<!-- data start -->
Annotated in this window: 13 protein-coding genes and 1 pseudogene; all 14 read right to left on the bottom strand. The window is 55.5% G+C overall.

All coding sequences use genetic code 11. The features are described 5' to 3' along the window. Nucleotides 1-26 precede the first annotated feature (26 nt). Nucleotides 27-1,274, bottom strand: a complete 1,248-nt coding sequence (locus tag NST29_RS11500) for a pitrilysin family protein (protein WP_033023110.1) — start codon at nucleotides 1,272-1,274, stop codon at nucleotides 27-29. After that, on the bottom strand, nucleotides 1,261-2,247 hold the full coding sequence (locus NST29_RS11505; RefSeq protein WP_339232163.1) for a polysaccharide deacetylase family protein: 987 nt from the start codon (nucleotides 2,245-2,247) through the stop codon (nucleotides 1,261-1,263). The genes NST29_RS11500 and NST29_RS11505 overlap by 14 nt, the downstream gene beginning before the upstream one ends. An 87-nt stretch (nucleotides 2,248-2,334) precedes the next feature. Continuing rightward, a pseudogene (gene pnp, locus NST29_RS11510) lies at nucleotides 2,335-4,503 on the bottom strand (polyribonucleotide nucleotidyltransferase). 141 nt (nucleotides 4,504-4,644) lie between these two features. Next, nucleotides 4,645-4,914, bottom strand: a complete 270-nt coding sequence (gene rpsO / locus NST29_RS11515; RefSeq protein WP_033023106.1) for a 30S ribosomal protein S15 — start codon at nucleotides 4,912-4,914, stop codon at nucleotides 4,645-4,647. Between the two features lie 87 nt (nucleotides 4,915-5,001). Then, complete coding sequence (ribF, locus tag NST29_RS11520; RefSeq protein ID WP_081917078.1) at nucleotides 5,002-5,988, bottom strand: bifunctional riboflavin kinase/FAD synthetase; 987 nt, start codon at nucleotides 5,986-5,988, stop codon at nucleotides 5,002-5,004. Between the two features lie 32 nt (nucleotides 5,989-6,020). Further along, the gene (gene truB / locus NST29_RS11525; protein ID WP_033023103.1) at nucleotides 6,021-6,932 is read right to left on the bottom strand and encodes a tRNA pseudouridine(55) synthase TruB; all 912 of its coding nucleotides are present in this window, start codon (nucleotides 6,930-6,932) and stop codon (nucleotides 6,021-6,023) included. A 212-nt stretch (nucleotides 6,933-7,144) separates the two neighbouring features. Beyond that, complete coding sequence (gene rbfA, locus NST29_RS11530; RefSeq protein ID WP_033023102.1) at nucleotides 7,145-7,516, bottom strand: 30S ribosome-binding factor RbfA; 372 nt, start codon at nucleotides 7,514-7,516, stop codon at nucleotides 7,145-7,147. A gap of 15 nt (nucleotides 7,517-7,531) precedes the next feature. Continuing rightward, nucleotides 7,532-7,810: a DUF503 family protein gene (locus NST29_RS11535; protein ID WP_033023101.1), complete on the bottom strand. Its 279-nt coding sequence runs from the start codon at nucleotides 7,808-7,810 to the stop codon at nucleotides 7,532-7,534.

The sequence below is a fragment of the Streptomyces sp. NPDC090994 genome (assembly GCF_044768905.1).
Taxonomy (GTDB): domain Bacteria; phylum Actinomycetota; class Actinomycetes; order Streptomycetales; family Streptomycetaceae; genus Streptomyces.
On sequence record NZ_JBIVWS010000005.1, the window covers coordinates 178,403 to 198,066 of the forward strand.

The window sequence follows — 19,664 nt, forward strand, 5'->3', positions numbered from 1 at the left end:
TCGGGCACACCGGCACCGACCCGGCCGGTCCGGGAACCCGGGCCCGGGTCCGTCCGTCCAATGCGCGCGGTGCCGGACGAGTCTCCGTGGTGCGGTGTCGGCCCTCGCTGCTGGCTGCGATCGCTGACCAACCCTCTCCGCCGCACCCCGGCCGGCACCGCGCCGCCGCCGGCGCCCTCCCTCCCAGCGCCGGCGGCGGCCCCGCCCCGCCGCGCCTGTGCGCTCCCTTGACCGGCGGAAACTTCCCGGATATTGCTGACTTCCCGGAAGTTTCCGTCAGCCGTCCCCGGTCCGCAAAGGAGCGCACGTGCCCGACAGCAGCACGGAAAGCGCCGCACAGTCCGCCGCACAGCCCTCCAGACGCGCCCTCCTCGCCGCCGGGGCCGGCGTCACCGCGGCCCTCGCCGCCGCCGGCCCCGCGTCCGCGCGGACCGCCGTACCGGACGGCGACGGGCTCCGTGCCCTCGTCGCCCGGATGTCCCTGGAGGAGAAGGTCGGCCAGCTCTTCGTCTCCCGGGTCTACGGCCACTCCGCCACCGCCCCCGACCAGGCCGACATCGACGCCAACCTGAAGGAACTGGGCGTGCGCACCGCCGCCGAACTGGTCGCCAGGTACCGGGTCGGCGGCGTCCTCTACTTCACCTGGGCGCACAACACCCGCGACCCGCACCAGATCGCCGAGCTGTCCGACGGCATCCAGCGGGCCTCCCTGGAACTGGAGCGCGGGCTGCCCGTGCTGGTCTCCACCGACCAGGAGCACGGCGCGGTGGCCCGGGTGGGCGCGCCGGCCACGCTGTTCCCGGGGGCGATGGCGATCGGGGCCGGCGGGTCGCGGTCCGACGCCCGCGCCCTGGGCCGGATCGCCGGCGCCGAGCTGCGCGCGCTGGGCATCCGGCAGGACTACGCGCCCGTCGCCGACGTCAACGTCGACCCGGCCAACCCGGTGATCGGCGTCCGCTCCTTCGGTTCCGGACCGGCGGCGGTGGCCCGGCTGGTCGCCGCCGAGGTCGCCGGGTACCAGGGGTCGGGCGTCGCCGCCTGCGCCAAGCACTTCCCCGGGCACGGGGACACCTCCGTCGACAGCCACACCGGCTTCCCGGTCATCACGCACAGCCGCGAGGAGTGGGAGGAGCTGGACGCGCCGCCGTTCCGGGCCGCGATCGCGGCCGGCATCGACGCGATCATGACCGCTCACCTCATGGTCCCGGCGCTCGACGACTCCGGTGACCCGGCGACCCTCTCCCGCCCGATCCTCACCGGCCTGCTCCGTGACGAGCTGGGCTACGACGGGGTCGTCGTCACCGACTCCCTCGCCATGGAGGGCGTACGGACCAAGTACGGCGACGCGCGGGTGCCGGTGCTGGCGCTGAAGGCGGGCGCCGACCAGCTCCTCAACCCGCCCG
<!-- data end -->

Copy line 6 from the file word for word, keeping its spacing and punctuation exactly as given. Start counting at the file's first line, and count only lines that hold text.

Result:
The window sequence follows — 19,664 nt, forward strand, 5'->3', positions numbered from 1 at the left end: